Showing posts with label 'Sunset Song'. Show all posts
Showing posts with label 'Sunset Song'. Show all posts

Wednesday, August 2, 2017


Last week I watched "Sunset Song", one of the saddest movies I've seen recently. Directed by Terence Davies, the film is set in the period just before and during WWI on a farm in northeast Scotland. Chris Guthrie, a bright young girl's whose dreams of going to teachers college are shattered when, after her mother bears numerous children, she commits suicide and kills her two youngest twin boys when she discovers she's pregnant again.

When Chris is left with her father, a brutal man, and her older brother, Will, after relatives take the younger children to live with them, she gives up her dream of teachers college to care for the household. For minor infractions, John, the father, takes the horsewhip to Will, and Will finally saves enough money to leave the farm and marry. Chris is left alone with her father.

The mood is dark and somber throughout the movie, except for a brief interlude of happiness after John dies of a stroke, and Chris marries Ewan, an amiable young man who lives nearby. Ewan reluctantly volunteers for the Scots Guards after war is declared and goes off to training. When he comes home on leave before being shipped to fight in France, he's drunk and brutal with Chris in the sight of their young son. Chris does not understand what's happening with Ewan, but she stands up to him when he shows sings of becoming violent, like her father.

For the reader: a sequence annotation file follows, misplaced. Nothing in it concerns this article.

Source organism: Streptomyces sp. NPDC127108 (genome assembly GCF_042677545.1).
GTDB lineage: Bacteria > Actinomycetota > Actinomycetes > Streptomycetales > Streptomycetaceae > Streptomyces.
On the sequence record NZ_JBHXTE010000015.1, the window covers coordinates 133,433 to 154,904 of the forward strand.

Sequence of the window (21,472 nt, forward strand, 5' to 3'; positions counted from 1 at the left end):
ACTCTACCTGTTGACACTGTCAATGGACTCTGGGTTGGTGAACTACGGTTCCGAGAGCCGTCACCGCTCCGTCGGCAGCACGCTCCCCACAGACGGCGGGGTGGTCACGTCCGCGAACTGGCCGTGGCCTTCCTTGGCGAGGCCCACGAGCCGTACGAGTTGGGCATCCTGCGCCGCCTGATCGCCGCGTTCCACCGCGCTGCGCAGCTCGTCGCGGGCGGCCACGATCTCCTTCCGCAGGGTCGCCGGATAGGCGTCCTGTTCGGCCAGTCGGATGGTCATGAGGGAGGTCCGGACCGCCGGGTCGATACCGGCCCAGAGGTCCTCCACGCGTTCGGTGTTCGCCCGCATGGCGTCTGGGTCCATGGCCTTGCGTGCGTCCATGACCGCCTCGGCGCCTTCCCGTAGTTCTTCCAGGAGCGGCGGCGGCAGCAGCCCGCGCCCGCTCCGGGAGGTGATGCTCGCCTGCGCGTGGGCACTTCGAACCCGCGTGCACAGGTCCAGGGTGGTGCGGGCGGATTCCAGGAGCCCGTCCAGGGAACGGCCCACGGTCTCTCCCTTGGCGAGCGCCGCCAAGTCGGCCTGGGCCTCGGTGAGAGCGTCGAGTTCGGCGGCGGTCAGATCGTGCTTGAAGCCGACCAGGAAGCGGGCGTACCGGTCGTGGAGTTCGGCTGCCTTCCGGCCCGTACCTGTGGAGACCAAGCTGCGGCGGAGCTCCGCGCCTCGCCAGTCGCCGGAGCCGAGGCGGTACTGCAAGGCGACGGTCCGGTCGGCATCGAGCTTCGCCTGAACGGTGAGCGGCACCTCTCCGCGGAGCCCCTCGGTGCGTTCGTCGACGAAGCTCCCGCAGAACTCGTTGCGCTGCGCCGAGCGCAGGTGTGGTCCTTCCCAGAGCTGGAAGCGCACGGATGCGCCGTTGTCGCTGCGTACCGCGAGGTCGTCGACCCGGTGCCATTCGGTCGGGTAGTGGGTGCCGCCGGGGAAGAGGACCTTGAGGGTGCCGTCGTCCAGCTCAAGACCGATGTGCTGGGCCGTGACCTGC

When Ewan turns brutal, which we learn later is from stress about going into the fight in which thousands upon thousands have already died, I thought, "Oh! I've seen this movie before," and I debated whether to continue watching a replay of Chris living with another violent man. I decided to go ahead, and the dark mood continued, till weak hope is offered toward the end of the film by Chris' oneness with the land.

The stunning cinematography, which redeems somewhat the sadness of the movie, is by Michael McDonough. Northeast Scotland is gorgeous, and McDonough takes full advantage as he moves the camera slowly and lingeringly on the beautiful scenes. Indoor scenes are poorly lighted, as were the farmhouses at the time, and the camera again moves slowly. The light and shade in certain scenes resembles lovely paintings, and I was grateful again for the lingering camera.

The soundtrack by Gast Waltzing is very much in tune with the sadness of the movie and deserves credit.

I was going to post the video of the trailer for the film, but I think it gives away too much. It's on YouTube if you'd like to see it.